|Publication number||US6896853 B2|
|Application number||US 10/658,721|
|Publication date||May 24, 2005|
|Filing date||Sep 9, 2003|
|Priority date||Nov 5, 1998|
|Also published as||US6632407, US7767165, US20040047775, US20050147545|
|Publication number||10658721, 658721, US 6896853 B2, US 6896853B2, US-B2-6896853, US6896853 B2, US6896853B2|
|Inventors||Shek Fai Lau, Charles E. Taylor|
|Original Assignee||Sharper Image Corporation|
|Export Citation||BiBTeX, EndNote, RefMan|
|Patent Citations (100), Non-Patent Citations (16), Referenced by (21), Classifications (45), Legal Events (4)|
|External Links: USPTO, USPTO Assignment, Espacenet|
This application is a continuation of U.S. patent application Ser. No. 09/669,253, filed Sep. 25, 2000 entitled PERSONAL ELECTRO-KINETIC AIR TRANSPORTER-CONDITIONER, now U.S. Pat. No. 6,632,407 which is a continuation-in-part of U.S. patent application Ser. No. 09/186,471, filed Nov. 5, 1998 entitled ELECTRO-KINETIC AIR TRANSPORTER-CONDITIONER, now U.S. Pat. No. 6,176,977.
This invention relates to electro-kinetic conversion of electrical energy into fluid flow of an ionizable dielectric medium in which an electro-kinetically produced flow of air is created, the air containing safe amounts of ozone and from which air particulate matter has been substantially removed, and more particularly to portable such units adapted for use in a confined area in which some degree of humidity control is desired.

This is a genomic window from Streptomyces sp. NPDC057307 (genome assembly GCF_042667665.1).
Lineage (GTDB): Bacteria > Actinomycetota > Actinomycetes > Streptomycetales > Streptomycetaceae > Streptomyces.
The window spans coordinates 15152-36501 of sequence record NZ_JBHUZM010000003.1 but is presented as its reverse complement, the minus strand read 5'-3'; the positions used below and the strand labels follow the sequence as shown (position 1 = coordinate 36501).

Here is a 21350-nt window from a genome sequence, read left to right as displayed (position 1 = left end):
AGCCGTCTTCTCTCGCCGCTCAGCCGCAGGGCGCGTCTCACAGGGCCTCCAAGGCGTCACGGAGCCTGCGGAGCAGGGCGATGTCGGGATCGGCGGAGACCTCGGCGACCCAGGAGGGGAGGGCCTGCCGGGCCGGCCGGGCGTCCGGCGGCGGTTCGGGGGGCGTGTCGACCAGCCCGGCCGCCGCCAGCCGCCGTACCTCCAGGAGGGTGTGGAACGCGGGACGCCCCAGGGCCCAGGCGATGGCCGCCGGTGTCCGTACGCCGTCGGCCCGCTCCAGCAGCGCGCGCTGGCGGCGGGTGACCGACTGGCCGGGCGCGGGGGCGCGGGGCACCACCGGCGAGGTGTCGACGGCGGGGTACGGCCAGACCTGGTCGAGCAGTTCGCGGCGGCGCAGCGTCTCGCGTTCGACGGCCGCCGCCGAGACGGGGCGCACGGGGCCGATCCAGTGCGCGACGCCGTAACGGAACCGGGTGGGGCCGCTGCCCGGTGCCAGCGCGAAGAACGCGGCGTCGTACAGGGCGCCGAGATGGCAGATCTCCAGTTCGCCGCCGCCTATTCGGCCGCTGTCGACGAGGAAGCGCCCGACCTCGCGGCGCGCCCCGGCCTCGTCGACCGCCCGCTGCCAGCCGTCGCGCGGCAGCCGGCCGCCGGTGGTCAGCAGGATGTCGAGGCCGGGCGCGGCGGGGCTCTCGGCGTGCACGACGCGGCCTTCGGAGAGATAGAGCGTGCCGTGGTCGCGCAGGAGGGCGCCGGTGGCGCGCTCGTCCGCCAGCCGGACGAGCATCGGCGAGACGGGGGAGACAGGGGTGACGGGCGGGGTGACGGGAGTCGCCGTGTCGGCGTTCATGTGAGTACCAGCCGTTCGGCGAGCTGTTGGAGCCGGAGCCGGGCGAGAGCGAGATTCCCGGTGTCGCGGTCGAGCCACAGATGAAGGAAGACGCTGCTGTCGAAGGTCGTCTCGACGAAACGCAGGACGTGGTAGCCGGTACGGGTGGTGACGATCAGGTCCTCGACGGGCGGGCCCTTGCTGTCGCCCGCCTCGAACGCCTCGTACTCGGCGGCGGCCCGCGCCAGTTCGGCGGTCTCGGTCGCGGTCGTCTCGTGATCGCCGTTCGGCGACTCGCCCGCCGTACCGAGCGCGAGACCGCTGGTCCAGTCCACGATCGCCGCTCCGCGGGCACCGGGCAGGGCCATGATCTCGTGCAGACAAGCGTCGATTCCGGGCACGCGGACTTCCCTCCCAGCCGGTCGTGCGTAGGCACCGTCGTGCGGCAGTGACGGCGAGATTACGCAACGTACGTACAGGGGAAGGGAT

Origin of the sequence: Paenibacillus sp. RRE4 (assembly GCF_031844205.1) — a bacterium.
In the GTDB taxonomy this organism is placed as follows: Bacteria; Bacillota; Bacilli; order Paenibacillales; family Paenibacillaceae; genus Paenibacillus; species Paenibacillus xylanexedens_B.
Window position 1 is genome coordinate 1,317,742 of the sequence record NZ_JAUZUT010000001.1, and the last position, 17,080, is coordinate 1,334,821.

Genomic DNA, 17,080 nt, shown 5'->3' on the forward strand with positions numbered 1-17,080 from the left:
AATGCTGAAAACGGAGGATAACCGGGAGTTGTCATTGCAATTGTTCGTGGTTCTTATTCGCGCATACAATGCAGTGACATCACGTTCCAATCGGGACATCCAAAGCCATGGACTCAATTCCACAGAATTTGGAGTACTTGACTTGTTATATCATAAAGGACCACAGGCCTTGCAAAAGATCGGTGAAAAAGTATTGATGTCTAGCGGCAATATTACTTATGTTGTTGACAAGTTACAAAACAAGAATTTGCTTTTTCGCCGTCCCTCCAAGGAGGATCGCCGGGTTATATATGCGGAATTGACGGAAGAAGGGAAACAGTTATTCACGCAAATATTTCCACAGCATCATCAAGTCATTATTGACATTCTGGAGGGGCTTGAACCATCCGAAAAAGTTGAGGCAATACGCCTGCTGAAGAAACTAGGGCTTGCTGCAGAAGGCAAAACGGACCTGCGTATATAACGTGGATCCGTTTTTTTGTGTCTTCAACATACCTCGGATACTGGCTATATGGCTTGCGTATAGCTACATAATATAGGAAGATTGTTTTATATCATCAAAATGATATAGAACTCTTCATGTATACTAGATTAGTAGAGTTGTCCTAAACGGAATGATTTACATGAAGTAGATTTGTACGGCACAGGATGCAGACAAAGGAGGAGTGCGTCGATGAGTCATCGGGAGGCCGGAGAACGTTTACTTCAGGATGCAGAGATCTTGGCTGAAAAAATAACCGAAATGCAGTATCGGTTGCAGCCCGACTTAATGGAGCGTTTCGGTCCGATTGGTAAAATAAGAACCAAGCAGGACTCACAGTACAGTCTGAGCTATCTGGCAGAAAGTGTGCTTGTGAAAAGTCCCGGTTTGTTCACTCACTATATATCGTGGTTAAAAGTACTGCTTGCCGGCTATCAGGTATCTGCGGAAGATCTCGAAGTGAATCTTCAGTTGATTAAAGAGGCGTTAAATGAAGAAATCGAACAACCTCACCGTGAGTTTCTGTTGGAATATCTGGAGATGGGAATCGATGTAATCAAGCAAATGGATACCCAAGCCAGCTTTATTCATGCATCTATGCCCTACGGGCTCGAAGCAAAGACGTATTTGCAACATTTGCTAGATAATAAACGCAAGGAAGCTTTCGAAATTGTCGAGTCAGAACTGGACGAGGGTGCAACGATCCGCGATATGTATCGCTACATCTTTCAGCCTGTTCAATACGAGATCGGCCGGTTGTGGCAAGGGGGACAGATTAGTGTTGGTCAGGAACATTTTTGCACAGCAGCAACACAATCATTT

The use of an electric motor to rotate a fan blade to create an air flow has long been known in the art. Unfortunately, such fans produce substantial noise, and can present a hazard to children who may be tempted to poke a finger or a pencil into the moving fan blade. Although such fans can produce substantial air flow, e.g., 1,000 ft3/minute or more, substantial electrical power is required to operate the motor, and essentially no conditioning of the flowing air occurs.
It is known to provide such fans with a HEPA-compliant filter element to remove particulate matter larger than perhaps 0.3 μm. Unfortunately, the resistance to air flow presented by the filter element may require doubling the electric motor size to maintain a desired level of airflow. Further, HEPA-compliant filter elements are expensive, and can represent a substantial portion of the sale price of a HEPA-compliant filter-fan unit. While such filter-fan units can condition the air by removing large particles, particulate matter small enough to pass through the filter element is not removed, including bacteria, for example.
It is also known in the art to produce an air flow using electro-kinetic techniques, by which electrical power is directly converted into a flow of air without mechanically moving components. One such system is described in U.S. Pat. No. 4,789,801 to Lee (1988), depicted herein in simplified form as